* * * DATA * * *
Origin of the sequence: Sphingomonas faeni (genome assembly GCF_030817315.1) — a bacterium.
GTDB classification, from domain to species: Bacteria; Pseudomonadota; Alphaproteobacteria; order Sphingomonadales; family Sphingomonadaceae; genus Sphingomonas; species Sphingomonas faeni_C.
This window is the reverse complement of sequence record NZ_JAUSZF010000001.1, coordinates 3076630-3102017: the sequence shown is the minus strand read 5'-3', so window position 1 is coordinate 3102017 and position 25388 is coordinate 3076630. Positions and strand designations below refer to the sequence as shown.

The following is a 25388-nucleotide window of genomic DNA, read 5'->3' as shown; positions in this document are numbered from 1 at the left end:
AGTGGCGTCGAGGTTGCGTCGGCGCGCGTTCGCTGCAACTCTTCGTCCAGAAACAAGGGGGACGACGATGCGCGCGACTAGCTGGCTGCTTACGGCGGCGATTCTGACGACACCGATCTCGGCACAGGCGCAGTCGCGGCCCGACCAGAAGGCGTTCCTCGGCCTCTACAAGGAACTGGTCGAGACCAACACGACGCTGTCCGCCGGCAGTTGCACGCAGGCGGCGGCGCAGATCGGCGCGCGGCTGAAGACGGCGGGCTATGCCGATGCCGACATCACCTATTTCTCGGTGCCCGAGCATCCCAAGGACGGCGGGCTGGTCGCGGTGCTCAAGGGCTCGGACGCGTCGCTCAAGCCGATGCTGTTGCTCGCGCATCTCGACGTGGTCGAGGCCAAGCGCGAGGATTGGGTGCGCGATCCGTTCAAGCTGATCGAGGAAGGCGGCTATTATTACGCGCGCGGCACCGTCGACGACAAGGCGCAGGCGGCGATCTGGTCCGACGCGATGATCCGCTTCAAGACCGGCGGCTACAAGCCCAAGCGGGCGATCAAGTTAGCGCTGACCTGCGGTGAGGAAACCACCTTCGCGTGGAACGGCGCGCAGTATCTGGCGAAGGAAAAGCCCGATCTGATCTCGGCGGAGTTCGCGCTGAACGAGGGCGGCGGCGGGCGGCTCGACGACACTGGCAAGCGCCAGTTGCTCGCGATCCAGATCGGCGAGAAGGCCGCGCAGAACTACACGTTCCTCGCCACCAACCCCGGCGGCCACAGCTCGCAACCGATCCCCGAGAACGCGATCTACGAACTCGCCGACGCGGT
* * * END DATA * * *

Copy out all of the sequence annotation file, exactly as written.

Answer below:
Origin of the sequence: Sphingomonas faeni (genome assembly GCF_030817315.1) — a bacterium.
GTDB classification, from domain to species: Bacteria; Pseudomonadota; Alphaproteobacteria; order Sphingomonadales; family Sphingomonadaceae; genus Sphingomonas; species Sphingomonas faeni_C.
This window is the reverse complement of sequence record NZ_JAUSZF010000001.1, coordinates 3076630-3102017: the sequence shown is the minus strand read 5'-3', so window position 1 is coordinate 3102017 and position 25388 is coordinate 3076630. Positions and strand designations below refer to the sequence as shown.

The following is a 25388-nucleotide window of genomic DNA, read 5'->3' as shown; positions in this document are numbered from 1 at the left end:
AGTGGCGTCGAGGTTGCGTCGGCGCGCGTTCGCTGCAACTCTTCGTCCAGAAACAAGGGGGACGACGATGCGCGCGACTAGCTGGCTGCTTACGGCGGCGATTCTGACGACACCGATCTCGGCACAGGCGCAGTCGCGGCCCGACCAGAAGGCGTTCCTCGGCCTCTACAAGGAACTGGTCGAGACCAACACGACGCTGTCCGCCGGCAGTTGCACGCAGGCGGCGGCGCAGATCGGCGCGCGGCTGAAGACGGCGGGCTATGCCGATGCCGACATCACCTATTTCTCGGTGCCCGAGCATCCCAAGGACGGCGGGCTGGTCGCGGTGCTCAAGGGCTCGGACGCGTCGCTCAAGCCGATGCTGTTGCTCGCGCATCTCGACGTGGTCGAGGCCAAGCGCGAGGATTGGGTGCGCGATCCGTTCAAGCTGATCGAGGAAGGCGGCTATTATTACGCGCGCGGCACCGTCGACGACAAGGCGCAGGCGGCGATCTGGTCCGACGCGATGATCCGCTTCAAGACCGGCGGCTACAAGCCCAAGCGGGCGATCAAGTTAGCGCTGACCTGCGGTGAGGAAACCACCTTCGCGTGGAACGGCGCGCAGTATCTGGCGAAGGAAAAGCCCGATCTGATCTCGGCGGAGTTCGCGCTGAACGAGGGCGGCGGCGGGCGGCTCGACGACACTGGCAAGCGCCAGTTGCTCGCGATCCAGATCGGCGAGAAGGCCGCGCAGAACTACACGTTCCTCGCCACCAACCCCGGCGGCCACAGCTCGCAACCGATCCCCGAGAACGCGATCTACGAACTCGCCGACGCGGT